The area YMCA is actively working to break this cycle through its Lynchburg Swim Initiative.
“This is definitely a great program, making a big impact in the community,” Gravette said.
Second graders who are on free or reduced lunch are picked up from school free of charge for eight one-hour swim lessons (using the SAW curriculum). They also are given a snack and a ride to their home. After completing the program, the children and their families are given a free three-month membership to the Y.
In each group, Gravette said, there are usually only a few who already know how to swim and that for many it is their first time in a pool.
“I can’t tell you how many kids have completed the lessons and said, ‘I’m going to teach my dad (or) mom how to swim,’” he said. “This allows the parents to see what their children have accomplished and the children to continue working on their skills.
A lot of these kids do not have the best home life so that gives them a sense of structure and helps them build that confidence, doing something they have never done.”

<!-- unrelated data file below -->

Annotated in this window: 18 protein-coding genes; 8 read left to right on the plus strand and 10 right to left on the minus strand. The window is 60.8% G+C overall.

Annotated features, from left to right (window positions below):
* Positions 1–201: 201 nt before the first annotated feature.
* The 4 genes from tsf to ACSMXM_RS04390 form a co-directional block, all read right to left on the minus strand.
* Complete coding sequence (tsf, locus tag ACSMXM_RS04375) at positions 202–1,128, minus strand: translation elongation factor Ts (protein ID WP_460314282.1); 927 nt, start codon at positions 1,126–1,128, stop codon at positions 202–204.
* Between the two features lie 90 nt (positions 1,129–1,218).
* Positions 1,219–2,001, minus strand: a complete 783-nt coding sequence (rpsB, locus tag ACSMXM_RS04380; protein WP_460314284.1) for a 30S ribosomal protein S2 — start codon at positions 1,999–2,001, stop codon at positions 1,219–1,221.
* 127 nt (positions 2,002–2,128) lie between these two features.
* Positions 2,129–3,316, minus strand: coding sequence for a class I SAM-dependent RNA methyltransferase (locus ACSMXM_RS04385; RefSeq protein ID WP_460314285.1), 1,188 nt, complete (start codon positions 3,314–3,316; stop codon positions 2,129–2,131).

Over the summer, any children in Lynchburg’s Summer Learning Loss program will be given SAW swim lessons twice a week, in addition to mathematics and reading education, two meals and other activities. This will give another 200 students an opportunity to learn life-saving skills.
Additionally, the local Y has received a $10,500 grant to provide free swim lessons to 175 children this summer, which will allow the organization to partner with other local clubs and nonprofits to bring children in.
Miller Park Pool also takes steps to remove hurdles preventing children from learning about water safety. Lynchburg Parks & Recreation, which manages the pool, uses the American Red Cross for its swim curriculum, which Parks & Rec Athletics and Aquatics Director Trevor Freitas calls “the best of the best.” Children on any sort of government assistance can take lessons for half price.
All summer camps affiliated with the department have a Meet the Lifeguard Day where they learn about water safety in the Miller Center auditorium before taking a swim assessment. Each child’s skill level is shared with the parents.